This Saturday, Cincinnati Power Pop powerhouse Fizzgig performs at the Southgate House to celebrate the release of its latest album, Reset. Likeminded popsters Ellison and Nashville's Second Saturday open the show.
Upon first listen, you can't be blamed for hearing the album as almost one long song. A good, well-crafted song, but same-samey nonetheless. But a funny thing happened to me on the way to the second spin -- I could hum practically every chorus. By the third listen, I could sing along. I guess that's what music critics call "infectious." And what else can you ask for from a fairly straightforward Pop band?
While the brand of Pop Fizzgig creates has the sound of "now" -- they'd fit perfectly on a playlist heavy on today's Emo Pop superstars -- what makes it more tolerable than some of their peers' paint-by-numbers output is the more timeless quality of the songs themselves.
As likely (if not more) influenced by '90s Pop/Rock practitioners like Weezer and Superdrag, Fizzgig's driving sound will have a place long after Fall Out Boy goes Hip Hop or The Starting Line jumps on the seventh-wave Ska bandwagon.
The album kicks off with "Destiny," a tailor-made single. But the hooks don't let up. "S.O.S." begins with slashing, syncopated guitar riffs before giving way to the mandatory "soaring chorus," while "No One Grows Down" moves slower and pumps the yearning up, sounding like a rewired "Sweater Song" for the next generation. "Nothing" closes the album with a reflective song that has a Classic Rock vibe, thanks to the churning guitar leads.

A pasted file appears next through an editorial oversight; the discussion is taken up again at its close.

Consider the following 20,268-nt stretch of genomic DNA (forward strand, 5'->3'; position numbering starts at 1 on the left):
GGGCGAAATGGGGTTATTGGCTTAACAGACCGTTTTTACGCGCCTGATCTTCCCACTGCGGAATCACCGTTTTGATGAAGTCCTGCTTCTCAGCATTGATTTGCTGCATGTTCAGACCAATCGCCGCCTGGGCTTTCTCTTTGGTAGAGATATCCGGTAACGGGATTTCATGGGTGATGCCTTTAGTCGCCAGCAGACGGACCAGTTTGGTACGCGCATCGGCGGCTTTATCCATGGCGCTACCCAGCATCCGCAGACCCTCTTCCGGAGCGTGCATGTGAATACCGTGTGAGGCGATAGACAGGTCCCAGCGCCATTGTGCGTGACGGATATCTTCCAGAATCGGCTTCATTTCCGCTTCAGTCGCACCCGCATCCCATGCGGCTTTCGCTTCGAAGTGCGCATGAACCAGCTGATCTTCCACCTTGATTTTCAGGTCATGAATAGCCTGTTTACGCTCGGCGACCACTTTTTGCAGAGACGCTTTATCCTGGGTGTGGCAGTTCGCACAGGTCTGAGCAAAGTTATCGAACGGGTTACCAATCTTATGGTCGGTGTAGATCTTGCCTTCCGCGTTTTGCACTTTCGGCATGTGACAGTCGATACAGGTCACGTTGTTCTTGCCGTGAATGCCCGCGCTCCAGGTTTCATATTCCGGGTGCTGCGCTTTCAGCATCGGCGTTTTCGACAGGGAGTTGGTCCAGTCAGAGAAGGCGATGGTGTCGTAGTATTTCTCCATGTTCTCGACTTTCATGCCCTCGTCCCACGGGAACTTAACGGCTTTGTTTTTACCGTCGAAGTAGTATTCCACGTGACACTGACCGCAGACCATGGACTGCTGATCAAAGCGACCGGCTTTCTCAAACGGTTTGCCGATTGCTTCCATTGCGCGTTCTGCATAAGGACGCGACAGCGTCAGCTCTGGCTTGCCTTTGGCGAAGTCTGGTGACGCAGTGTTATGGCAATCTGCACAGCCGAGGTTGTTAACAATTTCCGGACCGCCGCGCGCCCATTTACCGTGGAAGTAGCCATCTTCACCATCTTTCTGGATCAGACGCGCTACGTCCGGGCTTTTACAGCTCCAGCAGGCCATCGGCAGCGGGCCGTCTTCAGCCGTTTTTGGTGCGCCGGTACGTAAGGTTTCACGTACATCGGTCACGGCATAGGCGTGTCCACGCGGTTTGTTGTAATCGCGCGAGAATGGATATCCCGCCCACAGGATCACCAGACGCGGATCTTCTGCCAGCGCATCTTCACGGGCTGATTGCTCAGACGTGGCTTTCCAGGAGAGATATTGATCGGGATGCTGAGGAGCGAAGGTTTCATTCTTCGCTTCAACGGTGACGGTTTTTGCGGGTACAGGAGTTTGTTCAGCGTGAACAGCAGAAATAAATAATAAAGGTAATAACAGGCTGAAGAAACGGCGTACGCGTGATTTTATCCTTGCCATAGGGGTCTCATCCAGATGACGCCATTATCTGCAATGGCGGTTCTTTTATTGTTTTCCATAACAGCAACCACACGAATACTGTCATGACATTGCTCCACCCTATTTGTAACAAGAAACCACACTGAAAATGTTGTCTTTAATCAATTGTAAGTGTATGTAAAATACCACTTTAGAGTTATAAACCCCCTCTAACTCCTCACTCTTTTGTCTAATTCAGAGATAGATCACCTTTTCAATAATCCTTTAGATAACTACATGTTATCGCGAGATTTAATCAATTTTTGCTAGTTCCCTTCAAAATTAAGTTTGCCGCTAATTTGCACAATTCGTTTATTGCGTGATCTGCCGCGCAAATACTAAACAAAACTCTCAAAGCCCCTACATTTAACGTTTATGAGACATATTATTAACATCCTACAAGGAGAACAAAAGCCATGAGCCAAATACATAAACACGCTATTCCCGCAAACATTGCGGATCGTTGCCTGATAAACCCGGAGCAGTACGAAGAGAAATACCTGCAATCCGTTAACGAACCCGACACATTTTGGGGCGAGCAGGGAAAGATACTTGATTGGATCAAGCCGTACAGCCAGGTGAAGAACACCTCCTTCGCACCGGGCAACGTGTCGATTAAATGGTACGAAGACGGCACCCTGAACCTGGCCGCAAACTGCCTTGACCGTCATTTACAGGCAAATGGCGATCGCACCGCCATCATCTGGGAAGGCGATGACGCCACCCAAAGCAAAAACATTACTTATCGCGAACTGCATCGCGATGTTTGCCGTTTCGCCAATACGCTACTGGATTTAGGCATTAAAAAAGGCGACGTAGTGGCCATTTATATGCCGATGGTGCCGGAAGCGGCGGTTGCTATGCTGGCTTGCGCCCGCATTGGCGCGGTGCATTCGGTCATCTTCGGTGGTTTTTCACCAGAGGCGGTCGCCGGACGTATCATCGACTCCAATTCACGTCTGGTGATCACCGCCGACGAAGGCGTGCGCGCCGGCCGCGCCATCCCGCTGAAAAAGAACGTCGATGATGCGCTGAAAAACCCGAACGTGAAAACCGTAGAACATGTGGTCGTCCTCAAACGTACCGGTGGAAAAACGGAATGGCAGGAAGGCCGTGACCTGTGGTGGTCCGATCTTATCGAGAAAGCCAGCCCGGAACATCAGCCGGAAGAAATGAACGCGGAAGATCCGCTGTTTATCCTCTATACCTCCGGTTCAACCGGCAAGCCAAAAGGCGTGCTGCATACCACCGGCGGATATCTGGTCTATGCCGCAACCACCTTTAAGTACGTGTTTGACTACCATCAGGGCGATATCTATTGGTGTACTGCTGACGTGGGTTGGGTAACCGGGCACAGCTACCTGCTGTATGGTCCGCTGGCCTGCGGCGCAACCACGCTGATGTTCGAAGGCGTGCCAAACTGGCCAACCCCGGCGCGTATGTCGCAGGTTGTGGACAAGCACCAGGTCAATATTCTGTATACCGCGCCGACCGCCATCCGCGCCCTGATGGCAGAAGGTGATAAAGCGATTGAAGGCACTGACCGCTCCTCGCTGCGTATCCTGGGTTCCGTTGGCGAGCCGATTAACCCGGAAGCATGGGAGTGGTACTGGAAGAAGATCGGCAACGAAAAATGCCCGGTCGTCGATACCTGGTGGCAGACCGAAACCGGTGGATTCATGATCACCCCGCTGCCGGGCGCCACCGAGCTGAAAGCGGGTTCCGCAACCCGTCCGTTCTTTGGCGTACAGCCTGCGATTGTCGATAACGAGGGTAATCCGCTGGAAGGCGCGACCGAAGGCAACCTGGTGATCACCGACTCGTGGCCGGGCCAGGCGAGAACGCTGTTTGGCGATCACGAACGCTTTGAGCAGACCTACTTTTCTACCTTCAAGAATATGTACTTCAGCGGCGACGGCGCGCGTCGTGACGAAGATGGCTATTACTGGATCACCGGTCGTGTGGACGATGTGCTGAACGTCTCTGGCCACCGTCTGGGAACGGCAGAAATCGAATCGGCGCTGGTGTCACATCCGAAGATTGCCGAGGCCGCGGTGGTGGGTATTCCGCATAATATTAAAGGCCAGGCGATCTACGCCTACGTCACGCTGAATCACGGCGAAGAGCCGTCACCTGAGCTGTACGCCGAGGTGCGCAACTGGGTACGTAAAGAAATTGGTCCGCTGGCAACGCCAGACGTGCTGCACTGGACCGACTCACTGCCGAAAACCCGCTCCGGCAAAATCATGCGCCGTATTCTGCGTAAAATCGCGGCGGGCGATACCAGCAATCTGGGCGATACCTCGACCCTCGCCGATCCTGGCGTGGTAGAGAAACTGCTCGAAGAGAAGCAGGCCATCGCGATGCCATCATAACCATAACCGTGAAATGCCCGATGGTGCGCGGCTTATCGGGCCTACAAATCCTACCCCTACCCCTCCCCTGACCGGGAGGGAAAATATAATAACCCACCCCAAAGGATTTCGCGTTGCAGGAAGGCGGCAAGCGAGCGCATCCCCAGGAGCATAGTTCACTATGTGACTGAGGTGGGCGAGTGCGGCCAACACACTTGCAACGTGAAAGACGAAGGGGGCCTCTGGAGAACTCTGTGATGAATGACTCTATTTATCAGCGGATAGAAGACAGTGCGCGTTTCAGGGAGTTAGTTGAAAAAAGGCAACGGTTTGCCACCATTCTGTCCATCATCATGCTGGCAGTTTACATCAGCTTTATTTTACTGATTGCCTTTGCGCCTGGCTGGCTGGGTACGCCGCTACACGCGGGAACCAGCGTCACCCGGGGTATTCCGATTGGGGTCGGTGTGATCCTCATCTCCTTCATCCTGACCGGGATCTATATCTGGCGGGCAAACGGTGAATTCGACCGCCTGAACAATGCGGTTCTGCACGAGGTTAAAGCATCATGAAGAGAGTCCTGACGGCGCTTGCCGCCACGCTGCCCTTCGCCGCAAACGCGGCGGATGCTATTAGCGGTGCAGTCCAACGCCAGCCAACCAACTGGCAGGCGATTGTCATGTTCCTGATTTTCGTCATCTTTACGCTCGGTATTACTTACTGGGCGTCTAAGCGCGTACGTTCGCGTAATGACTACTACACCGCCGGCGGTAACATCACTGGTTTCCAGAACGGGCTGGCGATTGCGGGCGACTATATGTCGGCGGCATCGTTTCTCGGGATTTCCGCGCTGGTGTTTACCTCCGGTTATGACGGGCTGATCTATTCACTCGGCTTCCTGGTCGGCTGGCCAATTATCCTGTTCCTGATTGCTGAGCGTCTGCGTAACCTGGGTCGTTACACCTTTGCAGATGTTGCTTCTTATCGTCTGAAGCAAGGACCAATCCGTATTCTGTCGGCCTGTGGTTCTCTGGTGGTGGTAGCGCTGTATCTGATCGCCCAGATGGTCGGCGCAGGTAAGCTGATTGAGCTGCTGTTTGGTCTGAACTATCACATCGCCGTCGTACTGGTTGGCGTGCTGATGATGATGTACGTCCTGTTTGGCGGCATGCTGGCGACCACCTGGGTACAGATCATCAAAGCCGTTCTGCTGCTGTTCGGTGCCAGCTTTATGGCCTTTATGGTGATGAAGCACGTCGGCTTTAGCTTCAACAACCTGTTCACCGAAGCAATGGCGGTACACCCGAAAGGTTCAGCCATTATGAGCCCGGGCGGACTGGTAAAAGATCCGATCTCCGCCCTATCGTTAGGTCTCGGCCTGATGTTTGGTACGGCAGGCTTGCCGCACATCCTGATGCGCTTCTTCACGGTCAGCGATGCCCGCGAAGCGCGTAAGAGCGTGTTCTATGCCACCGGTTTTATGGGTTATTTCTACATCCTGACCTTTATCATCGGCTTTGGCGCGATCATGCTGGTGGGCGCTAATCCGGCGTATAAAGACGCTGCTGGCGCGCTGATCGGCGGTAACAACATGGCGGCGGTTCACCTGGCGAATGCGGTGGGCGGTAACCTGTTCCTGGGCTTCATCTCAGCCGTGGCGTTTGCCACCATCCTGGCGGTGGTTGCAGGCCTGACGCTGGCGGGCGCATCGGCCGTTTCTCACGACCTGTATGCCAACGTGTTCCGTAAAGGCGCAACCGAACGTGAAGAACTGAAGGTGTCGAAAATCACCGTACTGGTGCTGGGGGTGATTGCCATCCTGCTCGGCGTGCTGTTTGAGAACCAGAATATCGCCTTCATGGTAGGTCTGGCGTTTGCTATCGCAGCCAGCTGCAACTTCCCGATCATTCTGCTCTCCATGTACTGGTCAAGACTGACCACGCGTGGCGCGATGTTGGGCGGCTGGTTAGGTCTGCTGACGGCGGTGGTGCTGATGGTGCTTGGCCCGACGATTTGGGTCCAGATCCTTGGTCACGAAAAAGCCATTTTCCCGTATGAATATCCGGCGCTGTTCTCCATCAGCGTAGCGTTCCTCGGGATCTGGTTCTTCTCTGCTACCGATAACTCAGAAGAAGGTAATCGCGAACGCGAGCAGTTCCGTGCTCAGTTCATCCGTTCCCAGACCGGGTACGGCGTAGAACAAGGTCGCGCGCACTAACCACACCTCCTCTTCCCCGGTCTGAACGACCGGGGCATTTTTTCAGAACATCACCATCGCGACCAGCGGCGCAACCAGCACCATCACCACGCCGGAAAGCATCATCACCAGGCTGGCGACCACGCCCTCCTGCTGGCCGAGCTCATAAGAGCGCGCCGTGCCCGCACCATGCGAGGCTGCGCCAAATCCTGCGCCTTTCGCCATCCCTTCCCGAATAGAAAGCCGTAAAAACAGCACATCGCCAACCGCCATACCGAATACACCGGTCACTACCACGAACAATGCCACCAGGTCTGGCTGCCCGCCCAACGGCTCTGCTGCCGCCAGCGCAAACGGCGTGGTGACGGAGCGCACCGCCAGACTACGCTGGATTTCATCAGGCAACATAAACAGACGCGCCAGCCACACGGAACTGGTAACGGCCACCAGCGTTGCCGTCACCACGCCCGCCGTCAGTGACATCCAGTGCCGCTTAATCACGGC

Fizzgig has a lot going on for them industry-wise right now -- their last album received support in England from the BBC and Kerrang! And they're headed for their third visit to the U.K. soon. They're also planning to tour Japan, following the recent release of the Japanese exclusive, Perfect 13. They have the work ethic and the momentum. And now with Reset, they have the songs that could make the whole world sing. The sky's the limit. (myspace.com/fizzgig)
A Tribute to Uncle Russell
Serious local Blues, R&B and Jazz fans will remember Uncle Russell Givens, the low-end maestro who performed with local heroes like Big Joe Duskin and H-Bomb Ferguson and big-timers like Jimmy Reed and B.B. King. Givens passed away late last year and now his friends and fans have organized a tribute for Friday at the 20th Century Theater in Oakley.
The night will feature Ricky Nye, Scotty Anderson, Them Bones, Bekah Williams, G Miles and the Hitmen, Lance Boyd, former King Records sessioneers Philip Paul and Ed Connelly and many other special guests. The "new" Danny Adler Band, fronted by the renowned singer/guitarist whose Roogalator remains a cult favorite internationally, will also appear. Uncle Russell's Kinfolk, will also play.
The 7 p.m. concert also serves as a benefit for the School for Creative and Performing Arts.
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